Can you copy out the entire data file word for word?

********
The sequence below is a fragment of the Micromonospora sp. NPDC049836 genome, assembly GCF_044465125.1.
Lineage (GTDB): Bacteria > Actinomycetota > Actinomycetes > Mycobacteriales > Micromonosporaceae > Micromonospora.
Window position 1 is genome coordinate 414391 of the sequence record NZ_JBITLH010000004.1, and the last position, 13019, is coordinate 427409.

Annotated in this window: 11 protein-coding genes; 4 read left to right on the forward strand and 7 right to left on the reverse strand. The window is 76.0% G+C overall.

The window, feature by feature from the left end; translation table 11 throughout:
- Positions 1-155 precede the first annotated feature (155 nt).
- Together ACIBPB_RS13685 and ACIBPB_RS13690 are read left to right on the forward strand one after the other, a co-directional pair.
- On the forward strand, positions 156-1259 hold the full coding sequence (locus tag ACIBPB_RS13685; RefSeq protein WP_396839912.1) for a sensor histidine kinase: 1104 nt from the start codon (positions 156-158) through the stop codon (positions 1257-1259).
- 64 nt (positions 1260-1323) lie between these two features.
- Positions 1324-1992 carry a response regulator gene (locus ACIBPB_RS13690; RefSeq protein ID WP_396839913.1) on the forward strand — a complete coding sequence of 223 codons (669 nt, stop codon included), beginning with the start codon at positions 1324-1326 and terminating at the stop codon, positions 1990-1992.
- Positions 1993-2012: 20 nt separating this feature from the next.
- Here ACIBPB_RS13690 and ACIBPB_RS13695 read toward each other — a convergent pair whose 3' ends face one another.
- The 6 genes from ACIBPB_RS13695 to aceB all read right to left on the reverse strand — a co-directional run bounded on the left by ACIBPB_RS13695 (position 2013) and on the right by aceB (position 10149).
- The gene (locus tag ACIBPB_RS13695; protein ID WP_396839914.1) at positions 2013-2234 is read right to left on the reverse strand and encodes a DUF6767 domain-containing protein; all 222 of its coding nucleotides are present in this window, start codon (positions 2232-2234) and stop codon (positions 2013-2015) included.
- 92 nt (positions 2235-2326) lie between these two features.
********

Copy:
The sequence below is a fragment of the Micromonospora sp. NPDC049836 genome, assembly GCF_044465125.1.
Lineage (GTDB): Bacteria > Actinomycetota > Actinomycetes > Mycobacteriales > Micromonosporaceae > Micromonospora.
Window position 1 is genome coordinate 414391 of the sequence record NZ_JBITLH010000004.1, and the last position, 13019, is coordinate 427409.

Annotated in this window: 11 protein-coding genes; 4 read left to right on the forward strand and 7 right to left on the reverse strand. The window is 76.0% G+C overall.

The window, feature by feature from the left end; translation table 11 throughout:
- Positions 1-155 precede the first annotated feature (155 nt).
- Together ACIBPB_RS13685 and ACIBPB_RS13690 are read left to right on the forward strand one after the other, a co-directional pair.
- On the forward strand, positions 156-1259 hold the full coding sequence (locus tag ACIBPB_RS13685; RefSeq protein WP_396839912.1) for a sensor histidine kinase: 1104 nt from the start codon (positions 156-158) through the stop codon (positions 1257-1259).
- 64 nt (positions 1260-1323) lie between these two features.
- Positions 1324-1992 carry a response regulator gene (locus ACIBPB_RS13690; RefSeq protein ID WP_396839913.1) on the forward strand — a complete coding sequence of 223 codons (669 nt, stop codon included), beginning with the start codon at positions 1324-1326 and terminating at the stop codon, positions 1990-1992.
- Positions 1993-2012: 20 nt separating this feature from the next.
- Here ACIBPB_RS13690 and ACIBPB_RS13695 read toward each other — a convergent pair whose 3' ends face one another.
- The 6 genes from ACIBPB_RS13695 to aceB all read right to left on the reverse strand — a co-directional run bounded on the left by ACIBPB_RS13695 (position 2013) and on the right by aceB (position 10149).
- The gene (locus tag ACIBPB_RS13695; protein ID WP_396839914.1) at positions 2013-2234 is read right to left on the reverse strand and encodes a DUF6767 domain-containing protein; all 222 of its coding nucleotides are present in this window, start codon (positions 2232-2234) and stop codon (positions 2013-2015) included.
- 92 nt (positions 2235-2326) lie between these two features.